erik lundegaard

Life Itself

Life Itself (2014)


When do you finally give up? When they take your ability to move? When they take your speech, your jaw, your looks, your ability to eat and drink? When they leave you with a flap of yawning, scarred flesh below your upper jaw and send you back out into the world? For Roger Ebert, forever film critic for The Chicago Sun-Times, as Gene Siskel, his partner for more than two contentious decades on “Sneak Previews,” etc., is forever film critic for The Chicago Tribune, the answer is: none of the above. He took all of this and kept going. But near the end of “Life Itself,” or life itself, we find out what breaks a man even as willful as Roger Ebert.

It’s not a hagiography. It’s important to point that out. “He is a nice guy,” one of Roger’s bar buddies from the 1970s replies to the documentarian, before adding with a smile, “but he’s not that nice.”

And he’s not. He’s fiercely competitive, full of himself, at times shockingly humorless. He was a raconteur but was he a good listener? He listened to the movies and then held forth about the movies. He was kind to kids, and young filmmakers whose work impressed him (Errol Morris, Ramin Bahrani, Ava Duvernay), and old filmmakers whose work impressed him (Martin Scorsese, Werner Herzog). I would argue he was too kind to black cinema, or almost any movie that starred black people, but the doc doesn’t get into that. If it did, it would most likely spin it positively: How Roger was a champion of black cinema. It would mention, as this article mentions, the movies that topped his year-end list: “The Color Purple” in 1985 (eh), “Do the Right Thing” in 1989 (yes), “Malcolm X” in 1992 (let me double-check), “Eve Bayou” in 1997 (haven’t seen it) and “Monster’s Ball” in 2001 (no). But it wouldn’t mention that he gave thumbs ups to, among others, “Cop and a Half,” for which Siskel reamed him, as well as Spike Lee’s worst movie, “She Hate Me.”

Oddly, the doc also doesn’t mention how he and Siskel championed the Chicago-area documentary “Hoop Dreams,” which Roger listed as not only the best film of 1994 but the best film of the entire 1990s. Why not? A moment of humility. The director of that doc, Steve James, is the director of this doc.


Most of the time anyway. There’s a great, early scene that, despite its subject matter, is pretty funny. It’s about five months before Roger’s death. He’s in his hospital room with his assistant Carol, his step daughter, a nurse, and off camera Steve makes a casual joke. Roger responds, in that Steve-Hawking-style voice software, “I do the jokes around here.” Then, despite being physically helpless, he talks up his lack of control in the way that control freaks so. Of the women in the room: “I do what they tell me to do.” When someone asks a question about the doc, he says, “Steve is the director.” Almost immediately, though, he starts giving direction. “Steve, shoot yourself in the mirror,” he says. Steve obliges. Why not? He knows a good moment when he sees it.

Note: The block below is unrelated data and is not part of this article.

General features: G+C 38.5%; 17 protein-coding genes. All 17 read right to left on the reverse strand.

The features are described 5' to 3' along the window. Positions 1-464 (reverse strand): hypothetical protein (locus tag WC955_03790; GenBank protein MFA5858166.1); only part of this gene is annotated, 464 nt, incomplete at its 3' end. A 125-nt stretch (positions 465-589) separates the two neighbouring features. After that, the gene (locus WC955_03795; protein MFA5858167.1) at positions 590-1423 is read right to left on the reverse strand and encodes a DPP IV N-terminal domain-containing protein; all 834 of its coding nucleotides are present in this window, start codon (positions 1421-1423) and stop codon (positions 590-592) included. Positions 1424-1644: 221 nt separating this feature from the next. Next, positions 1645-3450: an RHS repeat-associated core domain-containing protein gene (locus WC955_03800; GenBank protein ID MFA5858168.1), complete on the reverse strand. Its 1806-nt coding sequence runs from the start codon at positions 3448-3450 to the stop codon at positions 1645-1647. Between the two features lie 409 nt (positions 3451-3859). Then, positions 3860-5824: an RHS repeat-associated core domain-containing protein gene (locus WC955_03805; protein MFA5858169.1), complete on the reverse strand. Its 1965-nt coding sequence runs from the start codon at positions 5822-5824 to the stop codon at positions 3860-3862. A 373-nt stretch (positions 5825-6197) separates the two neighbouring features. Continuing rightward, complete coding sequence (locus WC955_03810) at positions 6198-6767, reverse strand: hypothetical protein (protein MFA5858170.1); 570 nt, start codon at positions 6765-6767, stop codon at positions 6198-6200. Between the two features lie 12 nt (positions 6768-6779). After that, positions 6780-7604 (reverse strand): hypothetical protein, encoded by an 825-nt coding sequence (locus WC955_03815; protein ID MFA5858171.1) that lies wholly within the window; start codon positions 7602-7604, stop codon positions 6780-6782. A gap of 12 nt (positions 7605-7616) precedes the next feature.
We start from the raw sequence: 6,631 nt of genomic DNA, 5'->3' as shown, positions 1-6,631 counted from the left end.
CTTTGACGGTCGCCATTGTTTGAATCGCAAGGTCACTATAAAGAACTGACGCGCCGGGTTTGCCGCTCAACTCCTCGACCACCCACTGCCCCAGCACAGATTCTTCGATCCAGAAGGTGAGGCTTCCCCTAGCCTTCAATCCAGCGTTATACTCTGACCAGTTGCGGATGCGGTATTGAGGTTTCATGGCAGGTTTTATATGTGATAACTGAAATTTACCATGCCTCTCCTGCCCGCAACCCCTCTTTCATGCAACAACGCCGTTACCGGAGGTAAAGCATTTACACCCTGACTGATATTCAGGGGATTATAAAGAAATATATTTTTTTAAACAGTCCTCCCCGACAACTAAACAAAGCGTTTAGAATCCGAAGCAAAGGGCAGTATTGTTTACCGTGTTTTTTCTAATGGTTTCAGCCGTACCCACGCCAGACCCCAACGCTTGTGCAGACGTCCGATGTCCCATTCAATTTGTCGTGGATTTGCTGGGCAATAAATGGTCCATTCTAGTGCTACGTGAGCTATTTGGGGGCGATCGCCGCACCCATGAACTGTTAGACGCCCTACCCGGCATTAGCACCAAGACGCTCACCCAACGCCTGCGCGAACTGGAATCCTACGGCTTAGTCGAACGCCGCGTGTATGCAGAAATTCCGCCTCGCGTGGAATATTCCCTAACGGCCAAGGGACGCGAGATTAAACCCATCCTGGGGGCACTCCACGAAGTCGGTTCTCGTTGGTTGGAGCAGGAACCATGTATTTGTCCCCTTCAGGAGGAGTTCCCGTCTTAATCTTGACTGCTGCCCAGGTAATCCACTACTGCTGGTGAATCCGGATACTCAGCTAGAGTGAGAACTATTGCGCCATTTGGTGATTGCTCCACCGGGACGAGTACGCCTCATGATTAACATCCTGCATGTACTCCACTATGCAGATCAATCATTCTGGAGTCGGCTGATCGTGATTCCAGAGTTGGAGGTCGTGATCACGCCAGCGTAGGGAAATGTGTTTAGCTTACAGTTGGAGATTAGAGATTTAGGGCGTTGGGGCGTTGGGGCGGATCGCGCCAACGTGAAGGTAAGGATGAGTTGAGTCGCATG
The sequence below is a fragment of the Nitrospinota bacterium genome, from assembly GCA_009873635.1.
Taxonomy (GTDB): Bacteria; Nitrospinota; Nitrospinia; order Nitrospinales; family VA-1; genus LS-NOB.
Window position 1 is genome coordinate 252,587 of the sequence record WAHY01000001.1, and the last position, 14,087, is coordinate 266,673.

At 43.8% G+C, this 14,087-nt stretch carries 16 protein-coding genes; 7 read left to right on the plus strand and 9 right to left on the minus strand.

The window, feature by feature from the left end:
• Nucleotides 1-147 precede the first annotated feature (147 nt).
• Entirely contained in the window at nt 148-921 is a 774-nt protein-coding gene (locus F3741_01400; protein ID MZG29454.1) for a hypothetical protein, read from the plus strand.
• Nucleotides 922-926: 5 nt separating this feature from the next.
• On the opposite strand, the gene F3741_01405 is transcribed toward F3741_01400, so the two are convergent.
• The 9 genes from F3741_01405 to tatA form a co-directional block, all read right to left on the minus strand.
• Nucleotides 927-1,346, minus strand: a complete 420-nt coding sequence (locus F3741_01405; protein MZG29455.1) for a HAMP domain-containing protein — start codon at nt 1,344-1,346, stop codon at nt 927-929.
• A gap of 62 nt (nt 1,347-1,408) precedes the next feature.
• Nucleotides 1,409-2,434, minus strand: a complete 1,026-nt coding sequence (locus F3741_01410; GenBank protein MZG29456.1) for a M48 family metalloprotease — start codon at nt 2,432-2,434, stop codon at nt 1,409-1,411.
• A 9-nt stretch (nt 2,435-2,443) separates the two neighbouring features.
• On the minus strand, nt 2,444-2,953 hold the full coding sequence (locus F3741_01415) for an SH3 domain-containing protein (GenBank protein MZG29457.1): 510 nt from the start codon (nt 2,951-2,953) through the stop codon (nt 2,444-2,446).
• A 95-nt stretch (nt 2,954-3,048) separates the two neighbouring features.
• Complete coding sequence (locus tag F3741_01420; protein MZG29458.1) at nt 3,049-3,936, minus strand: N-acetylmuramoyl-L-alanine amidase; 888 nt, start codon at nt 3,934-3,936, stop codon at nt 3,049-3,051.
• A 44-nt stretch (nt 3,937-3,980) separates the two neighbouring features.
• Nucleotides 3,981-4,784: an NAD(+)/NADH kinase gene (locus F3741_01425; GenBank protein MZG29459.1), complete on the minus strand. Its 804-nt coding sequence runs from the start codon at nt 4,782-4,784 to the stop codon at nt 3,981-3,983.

James’ doc is both tough and moving, straightforward and complicated. Its transitions are about perfect. It keeps giving us Roger’s life story before returning us to the hospital room, or the physical therapy room, or the painful trip home for two days before pneumonia forces him back to the hospital room.

He was a journalist before he was a movie critic. As a child he created the “Washington Street News” is his hometown of Urbana, Ill., and delivered it around his neighborhood. He was editor in chief of his high school and college newspapers and wrote moving accounts of the big issues of the day: the bombing of the 16th Street Baptist Church in Birmingham, Ala.; the assassination of JFK. He went to Chicago for grad school but wound up at the Sun-Times, the working class newspaper, and within five months was its movie critic. It wasn’t a coveted gig. Before Roger arrived, most journalists there wrote under the nom de plume Mae Tinee, or matinee, but his arrival was propitious. He was young and American movies were about to go through a decade-long youth movement: “Bonnie and Clyde,” “The Graduate,” “Easy Rider,” et al. The studio era had ended and the summer blockbuster era hadn’t yet begun; in this interregnum a variety of very good movies appeared.